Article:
In the diagram above, the magnetic nozzles are the two frameworks perched on top of the reactor core. It is a converging-diverging (C-D) magnetic nozzle composed of a series of four beryllium magnetic rings (colored gold in the diagram). Note how each frame holding the beryllium rings is shaped like an elongated hour-glass, that is the converting-diverging part. The fission fragment plume emerges from the reactor core, is squeezed (converges) down until it reaches the midpoint of the magnetic nozzle, then expands (diverges) as it approaches the end of the nozzle. At the midpoint is the afterburner, where the cold hydrogen propellant is injected.
The semi-torus has a major and minor radius of 3 meters. The overall length of the engine is 13 meters. The reactor uses 91 metric tons of hydrocarbon oil as a moderator. This means the heavy lift vehicle can launch the engine "dry" with no oil moderator. In orbit the oil moderator can be easily injected into the reactor, at least easier than building the blasted thing in free fall out of graphite bricks.
|Antimatter Sail to 240 AU|
|Trip Distance||240 AU|
|Trip Time||10 years|
|Mission ΔV||116,800 m/s|
|Exhaust Velocity||6.7×104 m/s|
|Electrical output||400 We|
|Specific Mass||16 kg/kW|
|Carbon Sail||0.7 kg|
|Power Plant||6.4 kg|
|Antmatter Storage||9 kg|
|Inert Mass||16 kg|
|Dry Mass||26 kg|
|Uranium fuel||109 kg|
|Wet Mass||135 kg|
|Initial Accel||0.006 m/s2|
This is from NIAC Phase I Progress Report Antimatter Driven Sail for Deep Space Missions (2004)
They initially wanted to design a spacecraft that could transport a few kilograms of instrument package to another star system. Since that was a daunting goal, they decided to do baby-steps first and design for the less demanding mission of sending a payload 250 AUs to the Kuiper Belt in ten years (preferably braking to a halt but fly-by is acceptable). Even this is way beyond the current state of the art.
Their final design can send a 10 kilogram instrument package 250 AUs in 10 years using 30 milligrams of antimatter. That is a lot of antimatter, but the US could produce it in as little as 40 years with current particle accelerators. The average velocity was figured to be 116.8 km/s.
The design could send 10 kg of instruments to Alpha Centauri in 40 years using 17 grams of antimatter. A previous JPL study had concluded that kilograms of antimatter would be needed, the sail design uses only a fraction of that. Of course 17 gm of antimatter would take about 23,000 years to produce with current particle accelerators, more efficient antimatter production methods would be needed.
The sail is made of graphite and carbon-carbon fiber, infused with a tiny amount of uranium. It is subjected to a misting of antiprotons. These induce uranium atoms to fission, with the recoil pushing the sail. Since this is nuclear powered, the sail does not have to be kilometers in diameter, five meters will do.
The critical factors are:
- The momentum transfered to the sail from the antimatter-induced fission has to be maximized (if the fission does not give the sail enough thrust you'll need outrageous amounts of antimatter)
- Technology needs to be developed to store anti-hydrogen micro-pellets within solid-state integrated circuits (antimatter+matter goes boom! Antimatter containment system cannot weigh tons, it has to be very low mass)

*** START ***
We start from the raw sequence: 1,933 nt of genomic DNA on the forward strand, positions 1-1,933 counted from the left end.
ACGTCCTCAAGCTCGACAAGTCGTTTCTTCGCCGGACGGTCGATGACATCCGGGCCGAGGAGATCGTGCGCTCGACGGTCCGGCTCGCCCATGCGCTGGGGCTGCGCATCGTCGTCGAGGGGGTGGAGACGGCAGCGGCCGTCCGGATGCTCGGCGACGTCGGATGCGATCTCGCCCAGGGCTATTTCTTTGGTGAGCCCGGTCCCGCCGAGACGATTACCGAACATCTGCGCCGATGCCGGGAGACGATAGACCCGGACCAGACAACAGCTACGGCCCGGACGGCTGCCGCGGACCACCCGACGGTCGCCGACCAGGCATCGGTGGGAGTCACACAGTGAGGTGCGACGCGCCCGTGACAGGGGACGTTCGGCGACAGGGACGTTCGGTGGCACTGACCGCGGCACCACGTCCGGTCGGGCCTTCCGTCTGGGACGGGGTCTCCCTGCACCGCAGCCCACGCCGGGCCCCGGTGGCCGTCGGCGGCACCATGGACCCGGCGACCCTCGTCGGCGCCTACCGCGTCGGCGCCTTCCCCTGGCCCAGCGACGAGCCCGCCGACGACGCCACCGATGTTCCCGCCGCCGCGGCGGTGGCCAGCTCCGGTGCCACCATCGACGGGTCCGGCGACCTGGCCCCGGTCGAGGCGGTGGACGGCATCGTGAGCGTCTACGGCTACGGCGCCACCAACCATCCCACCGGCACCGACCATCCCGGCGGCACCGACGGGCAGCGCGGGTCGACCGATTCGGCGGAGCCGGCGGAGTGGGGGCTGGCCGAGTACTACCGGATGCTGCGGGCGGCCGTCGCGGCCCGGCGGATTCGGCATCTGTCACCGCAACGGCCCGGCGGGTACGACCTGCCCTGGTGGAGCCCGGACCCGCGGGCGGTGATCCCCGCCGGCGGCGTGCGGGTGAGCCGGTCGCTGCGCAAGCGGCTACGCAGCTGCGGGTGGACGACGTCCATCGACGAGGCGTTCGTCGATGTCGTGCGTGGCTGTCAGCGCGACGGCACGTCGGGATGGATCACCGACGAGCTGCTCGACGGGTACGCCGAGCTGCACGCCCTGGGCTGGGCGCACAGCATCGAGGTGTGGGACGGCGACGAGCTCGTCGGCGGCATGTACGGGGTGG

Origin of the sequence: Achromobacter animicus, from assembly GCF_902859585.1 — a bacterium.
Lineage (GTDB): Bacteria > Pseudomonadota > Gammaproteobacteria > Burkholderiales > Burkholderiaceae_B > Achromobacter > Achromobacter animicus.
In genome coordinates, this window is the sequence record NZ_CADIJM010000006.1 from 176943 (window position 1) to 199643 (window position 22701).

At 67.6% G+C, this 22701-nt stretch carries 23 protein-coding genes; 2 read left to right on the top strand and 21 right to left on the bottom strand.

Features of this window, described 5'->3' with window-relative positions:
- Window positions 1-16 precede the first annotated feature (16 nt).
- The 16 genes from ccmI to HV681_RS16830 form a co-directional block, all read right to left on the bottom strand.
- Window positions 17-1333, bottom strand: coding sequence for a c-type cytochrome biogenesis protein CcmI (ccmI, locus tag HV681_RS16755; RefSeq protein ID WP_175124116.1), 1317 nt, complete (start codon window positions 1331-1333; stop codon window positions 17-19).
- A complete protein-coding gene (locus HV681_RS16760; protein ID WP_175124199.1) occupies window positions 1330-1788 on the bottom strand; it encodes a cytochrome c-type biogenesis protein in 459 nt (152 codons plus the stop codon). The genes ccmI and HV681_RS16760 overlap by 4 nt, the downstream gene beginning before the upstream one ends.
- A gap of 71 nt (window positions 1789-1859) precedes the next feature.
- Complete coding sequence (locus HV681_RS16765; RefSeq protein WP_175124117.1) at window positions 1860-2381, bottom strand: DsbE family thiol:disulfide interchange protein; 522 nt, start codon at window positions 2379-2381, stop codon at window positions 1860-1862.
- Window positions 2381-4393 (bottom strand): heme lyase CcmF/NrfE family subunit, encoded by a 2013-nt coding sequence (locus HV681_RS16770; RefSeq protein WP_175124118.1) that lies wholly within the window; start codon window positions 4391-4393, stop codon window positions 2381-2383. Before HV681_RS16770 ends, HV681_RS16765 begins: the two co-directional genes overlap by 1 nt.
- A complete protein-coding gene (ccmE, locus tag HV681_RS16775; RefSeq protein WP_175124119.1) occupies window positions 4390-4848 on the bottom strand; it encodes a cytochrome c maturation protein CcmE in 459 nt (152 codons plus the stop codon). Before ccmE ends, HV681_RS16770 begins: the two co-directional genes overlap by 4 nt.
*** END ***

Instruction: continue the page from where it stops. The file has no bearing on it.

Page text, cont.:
- Technology needs to be developed to create a high specific-mass electrical-power supply based on antimatter fission conversion (power supply cannot weigh tons either. Neither can the fuel supply)
The critical factor is "Nat", or number of uranium atoms ejected per fission. Nat has a remarkably strong impact on the number of antiprotons required for the mission.
The carbon-carbon sail contains uranium. A uranium atom undergoes fission when impacted by an antiproton. If only two fission fragments are released, then the momentum is determined by the velocity and mass of one of the fragments.
The fission fragments vary in mass, but they can be approximated by assuming the average fission product is palladium-111, mass is 1.8×10-25 kg/atom. The fission releases 190 MeV, which would give the palladium-111 atom an exhaust velocity of 1.39×107 m/s. This corresponds to a specific impulse of around 1.4 million seconds (i.e., dividing by 9.81).
Now, if neutral atoms of uranium are blown off with each fission event in addition to the palladium-111 fragments, the energy is distributed to all the ejected particles. Increasing the number of neutral uranium atoms (increasing Nat) will increase the thrust on the sail, at the cost of reducing the specific impulse. Yes, it's our old friend "shifting gears" again.
This is important. If you have a fixed-thrust rocket engine, and a given deltaV for the mission, you can calculate the optimal exhaust velocity and specific impulse. For our 116.8 km/s Kuiper mission this come out to about an exhaust velocity of 6.7×104 m/s (Isp of 6,800 seconds).
So by controlling Nat, one can control the exhaust velocity.
Nat is controlled by altering the velocity of the antiprotons, in other words the antiproton beam energy. The faster they go, the deeper they penetrate the uranium layer, and the more uranium atoms are ejected by each fission event. This is done by electrostatically biasing the sail relative to the antihydrogen container. This can easily raise the antiproton beam energy to 100 keV, which will allow them to penetrate the uranium to a depth of 355 nanometers below the surface.
As Nat increases, so does the consumption of uranium fuel. For the Kuiper belt mission, the uranium layer will have to have a thickness of 293 microns.